Chapter 2: Ethics: The Sources of Keynes’s Vision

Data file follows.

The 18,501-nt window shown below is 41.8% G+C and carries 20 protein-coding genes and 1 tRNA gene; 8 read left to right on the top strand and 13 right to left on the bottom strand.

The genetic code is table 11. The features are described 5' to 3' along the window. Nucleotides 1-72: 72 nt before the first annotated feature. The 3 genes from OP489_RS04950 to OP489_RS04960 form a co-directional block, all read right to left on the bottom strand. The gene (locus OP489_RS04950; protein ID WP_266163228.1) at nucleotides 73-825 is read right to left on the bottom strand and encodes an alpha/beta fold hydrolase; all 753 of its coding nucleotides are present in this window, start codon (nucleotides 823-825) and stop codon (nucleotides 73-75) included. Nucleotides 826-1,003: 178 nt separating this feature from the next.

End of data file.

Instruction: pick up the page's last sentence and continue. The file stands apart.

We repudiated entirely customary morals, conventions and traditional wisdom. We were, that is to say, in the strict sense of the term, immoralists. The consequences of being found out had, of course, to be considered for what they were worth. But we recognised no moral obligation on us, no inner sanction, to conform or to obey. Before heaven we claimed to be our own judge in our own case . . . Yet so far as I am concerned, it is too late to change. I remain, and always will remain, an immoralist. ‘My Early Beliefs’ (1938-12, pp. 446–7) Birth control and the use of contraceptives, marriage laws, the treatment of sexual offences and abnormalities, the economic position of women, the economic position of the family – in all these matters the existing state of the law and of orthodoxy is still medieval – altogether out of touch with civilised opinion and civilised practice and with what individuals, educated and uneducated alike, say to one another in private. ‘Am I a Liberal?’ (1925-17, p. 302) Victoria acceded to the throne of Great Britain and Ireland in 1837, at the age of 18, and became Empress of India in 1871. She would reign until 1901.1 Her diamond jubilee, in 1897, symbolized the triumph of Victorian England. Her reign accompanied the victory of laissezfaire within British borders. The 1846 abolition of laws hampering wheat importation marked the victory of free trade, which was completed by the repealing, in 1849 and 1854, of the protectionist navigation...
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